Nidaros Cathedral can be found in Trondheim and it's truly a majestic sight to see. It's situated right next to the river and I, for one, was surprised by its size, because Trondheim is a Midwestern town where there are only 150,000 people. It's tiny size is due to the fact that it was a place of pilgrimage for Protestants because in it lies the tomb of St. Olaf, who was a Viking king who died on the battlefield. Gothic cathedral is the world's northernmost known in the Middle Ages as "the heart of Norway". Next to the cathedral, in what was the old stone quarry where the parts are working the sacred temple constructed, has opened a cafe, where you can have a latte (huge as in the whole country) contemplating the medieval stones and quiet breathing, yes, the fresh (as you see in the photos, the traditional blankets are everywhere in Norway for daring to socialize despite temperatures. My trip was in August was accompanied by ever higher temperatures at 14 degrees) If you go to Norway, Trondheim recommend a jump to the cathedral and many other reasons ...
The Port of Trondheim is a great place to go for a walk near the sea. This port is where ships dock and cruise ships passing through the area dock. From the Nidaros Cathedral, you can walk there in only 20 minutes. However, a bus left us there on our tour route of the Cathedral, and took us walking to the port, giving a nice walk. Practically was little that we saw in the city, and that led us to sleep in a hotel away from the city, so that is what I remember I keep.
The Kristiansten Fortress is located just outside Trondheim, Norway. We visited it after eating at [POI = 617821] Kristiansund [/ POI], on the way to the centre of Trondheim to see the cathedral. It's a fort that was built in 1681 and is currently under renovation. From the top of the mountain, there is an excellent view of Trondeim and the mountains. This is undoubtedly the biggest attraction of this stop. Entrance around the exterior and the courtyard is free.
The Old Bridge in Trondheim is one of the symbols of this city. The bridge was built in 1681 as a step towards Kristiansten Fortress, one of the sights from where we can get an excellent view of Trondheim. Originally this was a wooden bridge supported on stone pillars at the ends were guard houses that served as customs and gave or denied passage to anyone who was traveling there. If we make a dance number and go to the year 1861 when we got to the bridge was remodeled adding to the concrete substrate structure and reinforcements with metal fences and other items. In turn became the drawbridge accessing walking with wooden sidewalks or vehicle via a paved driveway. The Old Bridge Trondheim rises above the waters of the River Nidelva uniting the two parts of the city. The bridge is known as the "Door to Happiness."
The beautiful Nidelva River rises in Hyttfossen, where waterfalls share the same name. About 40 kilometers away from its mouth is where you'll find Trondheim, the third most important urban center in Norway. Along its route are waterfalls and many places to find the much valued addition Norwegian salmon trout. We are facing the deepest river in Norway. The photos in this article belong to Nidelva River passing through Trondheim, some of them are made from La Fortaleza Kristiansten and others from several bridges that are on it and serve as a link between the different areas of the city. Along the stretch of river that runs through the city you'll be able to see, in addition to the charming and colorful houses on stilts on the river, some beautiful places to walk around. Many of these walks lead to places of interest such as churches, parks, museums, etc. This is the ideal jumping off point for you to discover this glorious town in Norway! Go see it!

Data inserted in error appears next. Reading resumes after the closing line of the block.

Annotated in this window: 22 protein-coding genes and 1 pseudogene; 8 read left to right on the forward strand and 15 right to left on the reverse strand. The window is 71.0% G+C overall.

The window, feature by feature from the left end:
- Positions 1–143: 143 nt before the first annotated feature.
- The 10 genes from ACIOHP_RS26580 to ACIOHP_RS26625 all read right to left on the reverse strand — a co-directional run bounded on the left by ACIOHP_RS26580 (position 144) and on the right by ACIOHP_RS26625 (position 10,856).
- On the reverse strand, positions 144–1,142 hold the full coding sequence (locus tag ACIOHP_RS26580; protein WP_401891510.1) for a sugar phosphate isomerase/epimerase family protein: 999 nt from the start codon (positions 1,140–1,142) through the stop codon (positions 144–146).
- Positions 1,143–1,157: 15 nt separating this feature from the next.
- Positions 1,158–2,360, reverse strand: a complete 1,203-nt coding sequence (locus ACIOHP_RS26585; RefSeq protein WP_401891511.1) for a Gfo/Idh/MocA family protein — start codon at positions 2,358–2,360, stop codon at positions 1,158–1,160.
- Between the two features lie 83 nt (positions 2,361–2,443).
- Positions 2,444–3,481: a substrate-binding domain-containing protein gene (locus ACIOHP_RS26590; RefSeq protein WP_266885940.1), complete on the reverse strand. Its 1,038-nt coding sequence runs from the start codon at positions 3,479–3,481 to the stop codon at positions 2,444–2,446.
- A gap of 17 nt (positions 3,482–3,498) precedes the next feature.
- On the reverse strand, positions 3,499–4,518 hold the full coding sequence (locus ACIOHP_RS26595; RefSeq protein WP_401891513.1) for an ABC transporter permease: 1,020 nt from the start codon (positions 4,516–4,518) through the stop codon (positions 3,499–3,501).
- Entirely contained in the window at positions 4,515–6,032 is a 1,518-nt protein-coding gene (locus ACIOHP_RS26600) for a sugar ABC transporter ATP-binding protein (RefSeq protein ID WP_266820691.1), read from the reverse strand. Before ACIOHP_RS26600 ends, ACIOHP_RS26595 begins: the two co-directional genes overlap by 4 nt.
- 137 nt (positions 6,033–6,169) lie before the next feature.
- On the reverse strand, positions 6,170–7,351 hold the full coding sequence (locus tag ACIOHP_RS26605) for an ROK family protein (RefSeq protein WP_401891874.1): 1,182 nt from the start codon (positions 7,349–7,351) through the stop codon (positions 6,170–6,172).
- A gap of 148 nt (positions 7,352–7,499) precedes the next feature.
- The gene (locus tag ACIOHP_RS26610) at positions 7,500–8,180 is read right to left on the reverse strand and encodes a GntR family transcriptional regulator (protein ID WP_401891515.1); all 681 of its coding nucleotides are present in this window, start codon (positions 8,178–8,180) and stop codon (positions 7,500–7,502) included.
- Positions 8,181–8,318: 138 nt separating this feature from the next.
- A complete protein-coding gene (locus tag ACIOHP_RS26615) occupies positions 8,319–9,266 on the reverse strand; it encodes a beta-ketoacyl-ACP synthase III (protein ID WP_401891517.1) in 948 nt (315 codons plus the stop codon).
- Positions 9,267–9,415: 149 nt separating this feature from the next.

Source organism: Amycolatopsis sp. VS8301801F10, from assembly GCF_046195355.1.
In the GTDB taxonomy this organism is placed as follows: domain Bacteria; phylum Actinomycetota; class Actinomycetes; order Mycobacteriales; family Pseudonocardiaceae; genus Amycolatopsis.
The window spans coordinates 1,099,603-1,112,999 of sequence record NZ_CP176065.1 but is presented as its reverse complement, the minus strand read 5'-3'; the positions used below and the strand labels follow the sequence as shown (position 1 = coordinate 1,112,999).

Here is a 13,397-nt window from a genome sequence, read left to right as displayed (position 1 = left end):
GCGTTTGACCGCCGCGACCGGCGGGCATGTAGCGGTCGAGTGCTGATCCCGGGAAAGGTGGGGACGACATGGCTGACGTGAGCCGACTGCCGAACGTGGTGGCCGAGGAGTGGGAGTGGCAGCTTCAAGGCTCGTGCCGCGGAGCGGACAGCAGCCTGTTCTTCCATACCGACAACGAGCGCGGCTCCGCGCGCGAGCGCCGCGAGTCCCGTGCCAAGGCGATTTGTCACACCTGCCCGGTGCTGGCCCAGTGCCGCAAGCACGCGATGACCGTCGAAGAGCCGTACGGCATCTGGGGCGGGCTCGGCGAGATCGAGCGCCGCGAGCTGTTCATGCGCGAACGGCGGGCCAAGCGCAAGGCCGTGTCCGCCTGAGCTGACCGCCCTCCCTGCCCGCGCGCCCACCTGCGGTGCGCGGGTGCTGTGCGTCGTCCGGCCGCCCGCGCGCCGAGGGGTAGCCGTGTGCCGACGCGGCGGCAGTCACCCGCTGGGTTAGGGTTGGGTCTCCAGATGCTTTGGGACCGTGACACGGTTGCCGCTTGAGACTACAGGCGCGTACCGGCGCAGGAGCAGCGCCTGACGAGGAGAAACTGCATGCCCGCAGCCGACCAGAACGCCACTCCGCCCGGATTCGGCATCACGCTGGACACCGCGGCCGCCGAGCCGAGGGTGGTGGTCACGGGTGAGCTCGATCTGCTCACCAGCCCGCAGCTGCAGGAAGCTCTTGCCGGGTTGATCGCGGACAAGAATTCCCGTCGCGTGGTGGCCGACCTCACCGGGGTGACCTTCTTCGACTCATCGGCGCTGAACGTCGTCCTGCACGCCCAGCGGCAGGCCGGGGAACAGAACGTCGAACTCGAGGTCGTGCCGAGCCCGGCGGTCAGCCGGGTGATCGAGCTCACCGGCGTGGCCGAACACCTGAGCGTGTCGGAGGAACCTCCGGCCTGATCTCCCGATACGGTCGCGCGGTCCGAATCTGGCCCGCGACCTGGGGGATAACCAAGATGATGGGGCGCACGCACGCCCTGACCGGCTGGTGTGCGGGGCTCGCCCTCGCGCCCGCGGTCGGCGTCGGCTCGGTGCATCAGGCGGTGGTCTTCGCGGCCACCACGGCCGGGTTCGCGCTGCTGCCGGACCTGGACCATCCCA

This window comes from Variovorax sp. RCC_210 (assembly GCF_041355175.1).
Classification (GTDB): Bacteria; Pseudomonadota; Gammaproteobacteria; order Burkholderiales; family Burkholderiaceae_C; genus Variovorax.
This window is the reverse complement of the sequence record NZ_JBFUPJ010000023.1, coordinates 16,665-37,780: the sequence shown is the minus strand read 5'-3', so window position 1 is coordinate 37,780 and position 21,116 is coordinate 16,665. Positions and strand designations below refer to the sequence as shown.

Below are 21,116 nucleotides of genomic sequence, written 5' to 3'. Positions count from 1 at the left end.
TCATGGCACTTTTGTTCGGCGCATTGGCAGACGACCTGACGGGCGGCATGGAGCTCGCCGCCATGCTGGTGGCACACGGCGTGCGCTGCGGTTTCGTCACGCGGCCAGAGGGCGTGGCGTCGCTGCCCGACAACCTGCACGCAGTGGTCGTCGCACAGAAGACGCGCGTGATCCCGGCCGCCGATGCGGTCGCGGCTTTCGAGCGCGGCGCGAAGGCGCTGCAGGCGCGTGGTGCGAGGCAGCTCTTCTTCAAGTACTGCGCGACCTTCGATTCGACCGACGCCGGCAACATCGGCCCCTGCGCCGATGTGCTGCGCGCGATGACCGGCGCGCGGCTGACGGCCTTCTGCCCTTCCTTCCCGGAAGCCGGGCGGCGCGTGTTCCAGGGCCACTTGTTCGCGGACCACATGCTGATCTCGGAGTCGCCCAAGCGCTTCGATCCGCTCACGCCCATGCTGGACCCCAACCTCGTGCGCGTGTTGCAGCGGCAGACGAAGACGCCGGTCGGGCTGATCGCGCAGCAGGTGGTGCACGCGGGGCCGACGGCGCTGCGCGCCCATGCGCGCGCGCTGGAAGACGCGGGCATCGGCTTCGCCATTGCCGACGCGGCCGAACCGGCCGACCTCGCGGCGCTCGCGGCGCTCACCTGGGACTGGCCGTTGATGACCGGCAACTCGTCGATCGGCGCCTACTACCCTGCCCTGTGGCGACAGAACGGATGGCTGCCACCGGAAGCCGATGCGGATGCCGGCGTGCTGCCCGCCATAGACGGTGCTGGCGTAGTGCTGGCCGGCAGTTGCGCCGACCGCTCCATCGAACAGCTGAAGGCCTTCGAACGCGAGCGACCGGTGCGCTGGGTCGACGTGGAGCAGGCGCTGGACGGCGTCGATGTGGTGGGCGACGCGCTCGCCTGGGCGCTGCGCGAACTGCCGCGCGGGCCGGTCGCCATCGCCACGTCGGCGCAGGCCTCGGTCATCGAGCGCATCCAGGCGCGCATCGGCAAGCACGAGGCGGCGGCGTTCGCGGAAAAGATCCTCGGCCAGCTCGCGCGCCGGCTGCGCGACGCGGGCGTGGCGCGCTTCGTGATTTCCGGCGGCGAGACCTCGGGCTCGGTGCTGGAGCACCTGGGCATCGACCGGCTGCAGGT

Tovert Plaza or Market Square is the heart of the city of Trondheim. It is close to attractions like Nidaros Cathedral and the Palace of Justice and the nearby streets are the bustling heart of the city. The most prominent feature in the square is the Monument Triggvason Olav. For those not familiar with the story, Olav was the founder of Trondheim. Russian-born colonizers brought Christianity to the Norwegian territory and he was forced to leave the country. On his return to reclaim his throne, he died in the Battle of Sticklestad. After his death he was buried somewhere in Nidaros Cathedral and became a saint and martyr of the Catholic Church. This monument also consists of a large granite column on which stands the statue of St. Olav Triggvason which is also a sundial, the world's largest. At Plaza Torvet you can find markets, shopping centers, restaurants, coffee shops and banks. Close by you can also find the Tourist Office, fast food outlets and bars.
The truth is that we had planned to go to this museum, it was recommended in the tourist office and even though it as a ways away from the heart of town and we had to take a bus , we went. . Similar to Spanish Village in Barcelona but Norwegian style, Norwegians do not have much grace in creating museums but in this case they were right. I thought it was interesting, to go in and out of a lot of homes, shops, dentists halls, post offices, etc. .... that represent the past and present of the traditions. i made a visit with a family living as they did in the last century, and they were represented by really nice actors that make you wonder whether the characters were real, they explain and show you their photo album or songs with an organ, you must visit this house where the family lives, without doubt the best part. Once you have visited the outside you can visit the museum inside where hanging on the walls and in glass cells are objects that represent Norway .. . metallic plates, coffee grinders, clothes etc field. The walk back we did by foot because it was downhill and in this country you have to see everything you can!